Three homescreen panes are loaded by default, though you can create new panels if you need extra space. As usual with Android devices there are various shortcuts and widgets, for instance Google search (with a voice-control button), and Dell preinstall a Facebook widget and a Twitter widget. The homescreen is pretty much the only place where there's no portrait orientation support; once you're into apps, flipping the phone upright automatically rotates the display.

It was in the first half hour of using the Streak that we realised how well trained the iPad had us. Yet to set up WiFi and sitting in a patch of London's GPRS-only coverage we stared, waiting, for a webpage to load for thirty seconds, until we realised we could navigate elsewhere, play with something else, and leave it loading in the background

This is the true meaning of multitasking, it dawned on us; not easily switching between apps "frozen" in state, but hopping from one function to another knowing that something is still churning away in the background. Apple does a great job of presenting the negative aspects of this – that churning is always blamed for using up battery life and CPU cycles – but has conceded only grudgingly, with the introduction of streaming music app background support, that there are positive qualities to it as well.

Palm's webOS is perhaps the best mobile example of all this: when you zoom out to see the running "cards" on the Pre, each is not just a snapshot of the app but a real, functioning window on what's going on. Video can keep playing, webpages loading, emails drop into the inbox. There's no mistaking that multiple things are taking place, that the system is still serving you even if your eyes can't be everywhere at the same time. Android may lack the intuitive visuals, but the core functionality is the same, and when you're trying to squeeze five tasks into the grabbed couple of minutes at a bus stop, in-between meetings or in the hallway, anything that lets you maximise that time is a godsend.

That, then, is the Streak's real strength: its brilliant web browsing experience coupled to some slick multitasking support. We quickly had the Spotify for Android app downloaded and streaming – audio quality is great, and even the standard wired headset is surprisingly good quality; of course you can also use your own or pair up some stereo Bluetooth headphones – while surfing through the Webkit-based browser. That supports multitouch for pinch-zooming, though bizarrely it doesn't respond to double-taps to automatically zoom in on blocks of text or images. Still, thanks to the broad display there's no problem reading text-heavy sites; we were able to zoom out to show the full width of the SlashGear homepage and still read individual articles. There's no Flash 10.1 support; Adobe have announced that the official release client for Android will arrive later this month, though the Streak will need its Android update before it can make use of it.

Text entry, meanwhile, is via a custom Dell on-screen keyboard, and that's somewhat less successful. In contrast to the iPad's 'board, which doesn't even fit a number row onto the main screen, Dell have squeezed a full, separate numeric keypad on the right-hand side of the regular landscape QWERTY layout. That's handy for punching in numbers, certainly, but it means the letters are significantly offset to the left for general typing; considering the natural inclination is to hold the Streak in both hands, like a PSP, and thumb-type, it's less than ergonomic. As for the portrait-orientation 'board, that shifts the numbers up above the top row of letters, as is more usual. Although our Streak arrived with predictive text and auto-correct switched off, they can be easily turned on through the settings page.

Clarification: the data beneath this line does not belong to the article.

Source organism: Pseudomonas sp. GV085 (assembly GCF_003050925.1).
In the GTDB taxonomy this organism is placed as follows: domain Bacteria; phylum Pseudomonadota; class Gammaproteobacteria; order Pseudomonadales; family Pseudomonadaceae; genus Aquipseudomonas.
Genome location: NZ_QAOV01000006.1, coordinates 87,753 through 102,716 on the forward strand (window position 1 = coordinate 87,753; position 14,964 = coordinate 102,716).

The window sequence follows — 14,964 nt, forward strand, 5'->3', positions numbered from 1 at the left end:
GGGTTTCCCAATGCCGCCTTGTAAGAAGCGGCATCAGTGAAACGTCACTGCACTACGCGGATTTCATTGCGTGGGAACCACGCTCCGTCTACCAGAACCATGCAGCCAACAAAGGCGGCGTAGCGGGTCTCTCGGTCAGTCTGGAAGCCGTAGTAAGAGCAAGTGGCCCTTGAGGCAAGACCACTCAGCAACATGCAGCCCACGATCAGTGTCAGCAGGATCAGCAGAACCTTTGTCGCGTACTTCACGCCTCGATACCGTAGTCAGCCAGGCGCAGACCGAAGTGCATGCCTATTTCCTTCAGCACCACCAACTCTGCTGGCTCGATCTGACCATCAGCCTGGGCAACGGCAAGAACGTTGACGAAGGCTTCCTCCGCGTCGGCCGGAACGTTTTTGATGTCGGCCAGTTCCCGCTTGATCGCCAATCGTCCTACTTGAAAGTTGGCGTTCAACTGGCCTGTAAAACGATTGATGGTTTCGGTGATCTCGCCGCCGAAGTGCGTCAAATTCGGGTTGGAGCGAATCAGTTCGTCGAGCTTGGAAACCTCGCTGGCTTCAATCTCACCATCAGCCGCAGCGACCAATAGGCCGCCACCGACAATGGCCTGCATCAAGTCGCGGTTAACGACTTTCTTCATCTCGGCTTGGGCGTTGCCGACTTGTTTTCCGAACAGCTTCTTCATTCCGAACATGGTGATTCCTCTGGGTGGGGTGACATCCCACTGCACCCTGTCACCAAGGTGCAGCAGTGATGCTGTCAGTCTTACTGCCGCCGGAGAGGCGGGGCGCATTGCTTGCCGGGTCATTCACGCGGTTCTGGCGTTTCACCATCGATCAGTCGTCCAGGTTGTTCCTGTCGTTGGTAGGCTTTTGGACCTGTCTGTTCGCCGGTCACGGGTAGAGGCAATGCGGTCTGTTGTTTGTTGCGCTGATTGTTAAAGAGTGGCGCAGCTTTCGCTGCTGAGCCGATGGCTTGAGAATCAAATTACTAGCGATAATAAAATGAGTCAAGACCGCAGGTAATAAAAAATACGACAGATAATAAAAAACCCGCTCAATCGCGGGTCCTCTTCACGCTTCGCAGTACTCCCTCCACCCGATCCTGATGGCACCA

As well as browsing, the Streak's sizeable display is ideally suited to media playback. Unfortunately, Android's regular video capabilities haven't been boosted in the way we'd like to have seen; the Streak will play H.263, H.264, 3GP, MPEG4 and WMV content, but there's no native DivX or Xvid support. That makes dropping in new media a little less streamlined than it could be (plug in via USB and the Streak can be mounted like a regular external drive). Still, once you've got a file the tablet can handle, we didn't notice any issues with blurring during fast-moving scenes. Similarly, YouTube plays back full-screen and – as long as the original source is decent quality – looks good. A kick-stand would make for an ideal addition, and we're guessing we'll see at least a few aftermarket cases offering some way of propping the Streak up for hands-free viewing.

Videos – like photos – are navigated through a non-standard Android UI, in this case courtesy of ArcSoft's Mobile Media Gallery app. That can mix both types of content in the same view, separate them out, and sort them along the timeline that they were shot or loaded. As for the Streak's own camera, the 5-megapixel autofocus shooter has reasonable color balance though tends toward over-saturating images, and the shutter shows a little lag. The dual-LED flash is, like most of its ilk, mediocre, with a narrow sweet-spot in terms of range that, outside of which, photos are invariably hopelessly dark or washed out. Unlike many of the more recent handsets we're seeing, the Streak lacks 720p HD video recording, and instead maxes out at 640 x 480 VGA resolution. Clips are, again, reasonable in their quality, but they won't replace a dedicated Flip-style budget camcorder.